The seed in the good soil, these are the ones who have heard the word in an honest and good heart, and hold it fast, and bear fruit with perseverance.
Many Christians have been trained in what has been called confrontational evangelism. I call it dump-truck evangelism. You learn all of these points and a hundred Bible verses, and when you find somebody who is polite enough to listen to you, you dump the whole load on him. In his book “How To Give Away Your Faith,” Paul Little described the futility of that approach. He wrote, “About once every six months the pressure to witness used to reach explosive levels inside me. Not knowing any better, I would suddenly lunge at someone and spout Scripture verses with a sort of glazed stare in my eye. I honestly didn’t expect any response. As soon as my victim indicated lack of interest, I’d begin to edge away with a sigh of relief and breathe the consoling thought, ‘Everyone who wants to live a godly life in Christ Jesus will be persecuted’ (2 Timothy 3:12). But duty done, I’d draw back into my martyr’s shell for another six months’ hibernation, until the internal pressure again became intolerable and drove me out. It really shocked me when I finally realized that I, not the cross, was offending people.”
What is wrong with dump-truck evangelism? It does not consider whether a person is ready to receive the gospel. That is a third prerequisite for effectively sharing the gospel of Christ with other people: you must have a conviction of their need for Christ, a confidence in God’s power to save, and a consideration of their interest in the gospel. Remember the parable Jesus told in Luke 8 about seed falling on different types of soil. The seed represented the gospel message, and the four types of soil represented four conditions of the human heart. Look at verse 15: “The seed in the good soil, these are the ones who have heard the word in an honest and good heart, and hold it fast, and bear fruit with perseverance.” Only a heart that is open and receptive will respond to the gospel.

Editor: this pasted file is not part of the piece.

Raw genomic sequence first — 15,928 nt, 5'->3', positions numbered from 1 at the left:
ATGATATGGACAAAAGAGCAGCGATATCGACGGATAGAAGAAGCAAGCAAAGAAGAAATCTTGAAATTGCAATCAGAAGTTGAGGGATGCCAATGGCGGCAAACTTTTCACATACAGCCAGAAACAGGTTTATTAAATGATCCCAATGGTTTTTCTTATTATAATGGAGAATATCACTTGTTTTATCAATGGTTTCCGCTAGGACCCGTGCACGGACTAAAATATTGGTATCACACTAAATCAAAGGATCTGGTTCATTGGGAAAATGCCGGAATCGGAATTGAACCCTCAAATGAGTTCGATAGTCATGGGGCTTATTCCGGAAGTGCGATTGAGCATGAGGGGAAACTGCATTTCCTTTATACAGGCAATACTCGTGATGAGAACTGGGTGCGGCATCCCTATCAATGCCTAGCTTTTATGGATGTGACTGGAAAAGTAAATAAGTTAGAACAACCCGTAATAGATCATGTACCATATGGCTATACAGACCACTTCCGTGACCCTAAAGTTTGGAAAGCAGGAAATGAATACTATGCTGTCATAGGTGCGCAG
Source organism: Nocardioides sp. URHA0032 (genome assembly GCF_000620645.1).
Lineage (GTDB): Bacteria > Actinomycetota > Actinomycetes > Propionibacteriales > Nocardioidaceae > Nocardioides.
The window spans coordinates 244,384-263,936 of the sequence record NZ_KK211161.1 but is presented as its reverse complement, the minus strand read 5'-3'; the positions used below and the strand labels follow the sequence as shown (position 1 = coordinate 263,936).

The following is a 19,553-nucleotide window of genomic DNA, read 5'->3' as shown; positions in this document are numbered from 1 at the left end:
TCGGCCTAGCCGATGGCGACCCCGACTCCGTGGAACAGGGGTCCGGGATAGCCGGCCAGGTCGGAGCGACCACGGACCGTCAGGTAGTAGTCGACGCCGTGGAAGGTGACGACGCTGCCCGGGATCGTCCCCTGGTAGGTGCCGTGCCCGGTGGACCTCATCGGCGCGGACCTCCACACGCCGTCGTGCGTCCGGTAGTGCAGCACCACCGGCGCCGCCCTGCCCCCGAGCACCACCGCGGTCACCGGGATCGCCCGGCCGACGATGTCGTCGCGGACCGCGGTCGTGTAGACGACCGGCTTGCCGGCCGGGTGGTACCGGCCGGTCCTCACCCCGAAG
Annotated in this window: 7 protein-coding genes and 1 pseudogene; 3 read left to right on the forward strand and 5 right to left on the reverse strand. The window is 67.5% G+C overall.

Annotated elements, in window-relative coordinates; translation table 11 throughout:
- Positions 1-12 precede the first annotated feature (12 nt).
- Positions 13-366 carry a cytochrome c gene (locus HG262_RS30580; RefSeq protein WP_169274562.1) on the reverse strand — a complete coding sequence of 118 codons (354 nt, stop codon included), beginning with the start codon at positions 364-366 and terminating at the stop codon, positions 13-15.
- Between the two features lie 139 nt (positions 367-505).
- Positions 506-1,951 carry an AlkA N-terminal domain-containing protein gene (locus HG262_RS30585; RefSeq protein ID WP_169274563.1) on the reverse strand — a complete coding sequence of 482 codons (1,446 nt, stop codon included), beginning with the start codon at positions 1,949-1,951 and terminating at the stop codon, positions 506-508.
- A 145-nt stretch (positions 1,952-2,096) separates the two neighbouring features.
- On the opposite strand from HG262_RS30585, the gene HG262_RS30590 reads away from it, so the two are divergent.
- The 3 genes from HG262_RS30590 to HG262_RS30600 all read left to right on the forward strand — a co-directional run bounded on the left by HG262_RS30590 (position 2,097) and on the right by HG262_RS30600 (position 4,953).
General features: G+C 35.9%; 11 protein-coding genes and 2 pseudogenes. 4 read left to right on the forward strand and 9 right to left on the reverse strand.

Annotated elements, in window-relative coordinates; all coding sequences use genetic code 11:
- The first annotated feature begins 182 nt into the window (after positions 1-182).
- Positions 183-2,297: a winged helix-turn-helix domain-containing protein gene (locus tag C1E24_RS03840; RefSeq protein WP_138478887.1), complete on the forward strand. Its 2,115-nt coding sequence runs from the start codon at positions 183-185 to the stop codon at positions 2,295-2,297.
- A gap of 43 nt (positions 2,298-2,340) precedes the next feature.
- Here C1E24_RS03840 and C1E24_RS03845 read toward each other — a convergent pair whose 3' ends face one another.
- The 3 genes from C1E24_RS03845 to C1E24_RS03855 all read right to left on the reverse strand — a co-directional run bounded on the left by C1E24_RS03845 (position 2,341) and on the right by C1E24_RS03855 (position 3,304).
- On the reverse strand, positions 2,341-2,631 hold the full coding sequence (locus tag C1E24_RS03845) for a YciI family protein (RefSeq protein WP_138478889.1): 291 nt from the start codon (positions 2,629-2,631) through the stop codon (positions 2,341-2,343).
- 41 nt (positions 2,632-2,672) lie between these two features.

Instead of dump-truck evangelism, Michael Simpson encourages what he calls “permission evangelism.” He says that if you are going to share the gospel effectively, you need to gauge the listener’s level of interest. Simpson wrote, “Remember, ‘every communication must be crafted with the goal of ensuring that it’s not the last one.’ The best way to do this is to make sure they know they are in charge of choosing how much information they receive. They must know you honor their choices at their level of willingness to engage, or they will feel pressured and threatened and trust will be broken.” The goal is not to overwhelm the other person with a whole presentation, but to keep the dialogue going until they are ready to trust in Christ as Savior. Consider your listener’s receptiveness to the gospel.
Today’s devotion is excerpted from “Booting Up For Service” by Dr. Robert Jeffress, 2011.
Paul E. Little, “How To Give Away Your Faith” (Downers Grove, IL: IVP Books, 2014), 40; Michael L. Simpson, “Permission Evangelism” (Colorado Springs: NexGen, 2003), 89.
Scripture quotations taken from the (NASB®) New American Standard Bible®, Copyright © 1960, 1971, 1977, 1995 by The Lockman Foundation. Used by permission. All rights reserved. www.lockman.org